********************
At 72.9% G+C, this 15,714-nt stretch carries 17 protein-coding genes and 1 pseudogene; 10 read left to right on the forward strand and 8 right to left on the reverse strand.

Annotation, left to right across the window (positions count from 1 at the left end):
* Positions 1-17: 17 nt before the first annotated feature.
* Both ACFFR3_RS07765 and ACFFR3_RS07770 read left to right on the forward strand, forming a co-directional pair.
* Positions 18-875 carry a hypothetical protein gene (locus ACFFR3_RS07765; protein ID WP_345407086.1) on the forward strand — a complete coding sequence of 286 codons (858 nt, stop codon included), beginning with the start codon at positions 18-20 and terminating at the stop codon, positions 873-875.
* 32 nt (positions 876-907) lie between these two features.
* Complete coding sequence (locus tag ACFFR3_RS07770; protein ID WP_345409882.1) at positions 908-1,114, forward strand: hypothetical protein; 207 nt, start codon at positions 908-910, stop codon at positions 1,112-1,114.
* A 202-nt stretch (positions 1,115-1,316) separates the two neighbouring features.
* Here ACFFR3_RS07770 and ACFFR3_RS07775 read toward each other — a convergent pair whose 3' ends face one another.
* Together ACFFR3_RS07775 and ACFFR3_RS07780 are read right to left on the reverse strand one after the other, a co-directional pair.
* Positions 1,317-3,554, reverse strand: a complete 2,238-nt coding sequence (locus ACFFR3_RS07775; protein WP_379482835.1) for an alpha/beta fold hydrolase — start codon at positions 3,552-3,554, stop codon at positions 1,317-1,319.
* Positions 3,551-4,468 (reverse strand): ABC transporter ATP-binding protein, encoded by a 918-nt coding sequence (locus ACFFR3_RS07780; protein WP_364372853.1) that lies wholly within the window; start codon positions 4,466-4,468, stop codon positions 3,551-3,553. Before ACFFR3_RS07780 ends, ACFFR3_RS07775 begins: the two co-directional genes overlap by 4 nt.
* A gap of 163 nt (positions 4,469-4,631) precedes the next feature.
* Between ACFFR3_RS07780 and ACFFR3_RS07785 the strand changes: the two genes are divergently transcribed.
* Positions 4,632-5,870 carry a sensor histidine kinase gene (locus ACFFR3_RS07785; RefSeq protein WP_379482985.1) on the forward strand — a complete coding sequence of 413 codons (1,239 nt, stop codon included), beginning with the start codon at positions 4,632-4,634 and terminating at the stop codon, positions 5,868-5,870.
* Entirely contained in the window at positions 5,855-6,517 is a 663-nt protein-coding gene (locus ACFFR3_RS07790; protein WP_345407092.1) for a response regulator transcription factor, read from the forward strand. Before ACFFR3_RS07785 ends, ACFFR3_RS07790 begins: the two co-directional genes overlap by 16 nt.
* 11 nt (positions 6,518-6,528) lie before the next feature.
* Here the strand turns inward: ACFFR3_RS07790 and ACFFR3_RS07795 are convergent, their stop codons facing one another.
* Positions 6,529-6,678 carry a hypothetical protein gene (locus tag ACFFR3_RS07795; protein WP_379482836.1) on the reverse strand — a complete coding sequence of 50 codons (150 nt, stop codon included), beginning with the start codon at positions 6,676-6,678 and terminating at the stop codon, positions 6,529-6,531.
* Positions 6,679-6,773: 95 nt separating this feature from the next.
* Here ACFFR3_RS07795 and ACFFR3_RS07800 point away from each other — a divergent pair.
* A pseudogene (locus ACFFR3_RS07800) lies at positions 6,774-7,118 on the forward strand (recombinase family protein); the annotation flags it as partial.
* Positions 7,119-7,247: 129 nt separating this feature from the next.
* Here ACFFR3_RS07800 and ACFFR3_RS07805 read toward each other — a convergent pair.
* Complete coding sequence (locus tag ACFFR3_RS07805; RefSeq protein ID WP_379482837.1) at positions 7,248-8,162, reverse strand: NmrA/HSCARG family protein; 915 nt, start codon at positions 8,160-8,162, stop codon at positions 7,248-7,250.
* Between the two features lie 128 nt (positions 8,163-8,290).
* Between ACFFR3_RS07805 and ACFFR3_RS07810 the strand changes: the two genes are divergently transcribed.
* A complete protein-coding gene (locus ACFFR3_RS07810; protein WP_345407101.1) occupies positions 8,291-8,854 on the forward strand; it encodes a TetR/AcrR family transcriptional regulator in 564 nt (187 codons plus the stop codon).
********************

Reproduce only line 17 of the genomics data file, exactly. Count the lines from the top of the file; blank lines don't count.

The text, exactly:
* 11 nt (positions 6,518-6,528) lie before the next feature.